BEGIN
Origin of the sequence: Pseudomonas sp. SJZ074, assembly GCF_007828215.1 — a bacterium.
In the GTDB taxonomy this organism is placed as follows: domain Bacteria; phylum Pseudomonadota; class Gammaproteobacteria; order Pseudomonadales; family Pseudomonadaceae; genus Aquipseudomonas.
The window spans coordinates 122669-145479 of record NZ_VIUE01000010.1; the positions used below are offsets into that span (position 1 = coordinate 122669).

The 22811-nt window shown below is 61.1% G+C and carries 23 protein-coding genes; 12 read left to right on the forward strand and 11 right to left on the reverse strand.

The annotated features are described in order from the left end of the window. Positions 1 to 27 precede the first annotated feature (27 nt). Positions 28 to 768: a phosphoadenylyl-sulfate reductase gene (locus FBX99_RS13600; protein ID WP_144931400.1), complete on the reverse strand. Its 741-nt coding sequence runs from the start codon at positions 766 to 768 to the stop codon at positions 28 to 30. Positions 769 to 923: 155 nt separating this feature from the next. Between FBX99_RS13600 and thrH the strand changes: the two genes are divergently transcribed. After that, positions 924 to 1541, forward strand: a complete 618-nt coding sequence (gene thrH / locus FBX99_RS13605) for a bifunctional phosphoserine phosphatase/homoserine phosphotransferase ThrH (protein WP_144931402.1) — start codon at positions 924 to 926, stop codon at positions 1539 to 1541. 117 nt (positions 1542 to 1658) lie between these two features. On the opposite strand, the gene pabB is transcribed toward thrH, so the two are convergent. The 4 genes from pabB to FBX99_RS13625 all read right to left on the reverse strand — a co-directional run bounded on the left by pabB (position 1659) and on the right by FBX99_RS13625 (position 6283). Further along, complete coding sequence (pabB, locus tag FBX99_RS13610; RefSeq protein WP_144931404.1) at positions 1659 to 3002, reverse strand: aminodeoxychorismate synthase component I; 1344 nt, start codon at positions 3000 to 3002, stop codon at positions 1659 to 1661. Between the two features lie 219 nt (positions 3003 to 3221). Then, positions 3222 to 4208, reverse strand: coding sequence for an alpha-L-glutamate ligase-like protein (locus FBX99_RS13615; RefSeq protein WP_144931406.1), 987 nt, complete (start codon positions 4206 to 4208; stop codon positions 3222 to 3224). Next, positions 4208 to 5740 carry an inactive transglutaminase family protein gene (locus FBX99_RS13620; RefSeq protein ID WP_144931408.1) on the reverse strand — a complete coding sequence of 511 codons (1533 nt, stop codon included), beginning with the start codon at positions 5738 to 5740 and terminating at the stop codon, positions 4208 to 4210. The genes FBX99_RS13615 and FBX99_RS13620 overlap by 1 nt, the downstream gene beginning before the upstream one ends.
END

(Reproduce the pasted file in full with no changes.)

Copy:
Origin of the sequence: Pseudomonas sp. SJZ074, assembly GCF_007828215.1 — a bacterium.
In the GTDB taxonomy this organism is placed as follows: domain Bacteria; phylum Pseudomonadota; class Gammaproteobacteria; order Pseudomonadales; family Pseudomonadaceae; genus Aquipseudomonas.
The window spans coordinates 122669-145479 of record NZ_VIUE01000010.1; the positions used below are offsets into that span (position 1 = coordinate 122669).

The 22811-nt window shown below is 61.1% G+C and carries 23 protein-coding genes; 12 read left to right on the forward strand and 11 right to left on the reverse strand.

The annotated features are described in order from the left end of the window. Positions 1 to 27 precede the first annotated feature (27 nt). Positions 28 to 768: a phosphoadenylyl-sulfate reductase gene (locus FBX99_RS13600; protein ID WP_144931400.1), complete on the reverse strand. Its 741-nt coding sequence runs from the start codon at positions 766 to 768 to the stop codon at positions 28 to 30. Positions 769 to 923: 155 nt separating this feature from the next. Between FBX99_RS13600 and thrH the strand changes: the two genes are divergently transcribed. After that, positions 924 to 1541, forward strand: a complete 618-nt coding sequence (gene thrH / locus FBX99_RS13605) for a bifunctional phosphoserine phosphatase/homoserine phosphotransferase ThrH (protein WP_144931402.1) — start codon at positions 924 to 926, stop codon at positions 1539 to 1541. 117 nt (positions 1542 to 1658) lie between these two features. On the opposite strand, the gene pabB is transcribed toward thrH, so the two are convergent. The 4 genes from pabB to FBX99_RS13625 all read right to left on the reverse strand — a co-directional run bounded on the left by pabB (position 1659) and on the right by FBX99_RS13625 (position 6283). Further along, complete coding sequence (pabB, locus tag FBX99_RS13610; RefSeq protein WP_144931404.1) at positions 1659 to 3002, reverse strand: aminodeoxychorismate synthase component I; 1344 nt, start codon at positions 3000 to 3002, stop codon at positions 1659 to 1661. Between the two features lie 219 nt (positions 3003 to 3221). Then, positions 3222 to 4208, reverse strand: coding sequence for an alpha-L-glutamate ligase-like protein (locus FBX99_RS13615; RefSeq protein WP_144931406.1), 987 nt, complete (start codon positions 4206 to 4208; stop codon positions 3222 to 3224). Next, positions 4208 to 5740 carry an inactive transglutaminase family protein gene (locus FBX99_RS13620; RefSeq protein ID WP_144931408.1) on the reverse strand — a complete coding sequence of 511 codons (1533 nt, stop codon included), beginning with the start codon at positions 5738 to 5740 and terminating at the stop codon, positions 4208 to 4210. The genes FBX99_RS13615 and FBX99_RS13620 overlap by 1 nt, the downstream gene beginning before the upstream one ends.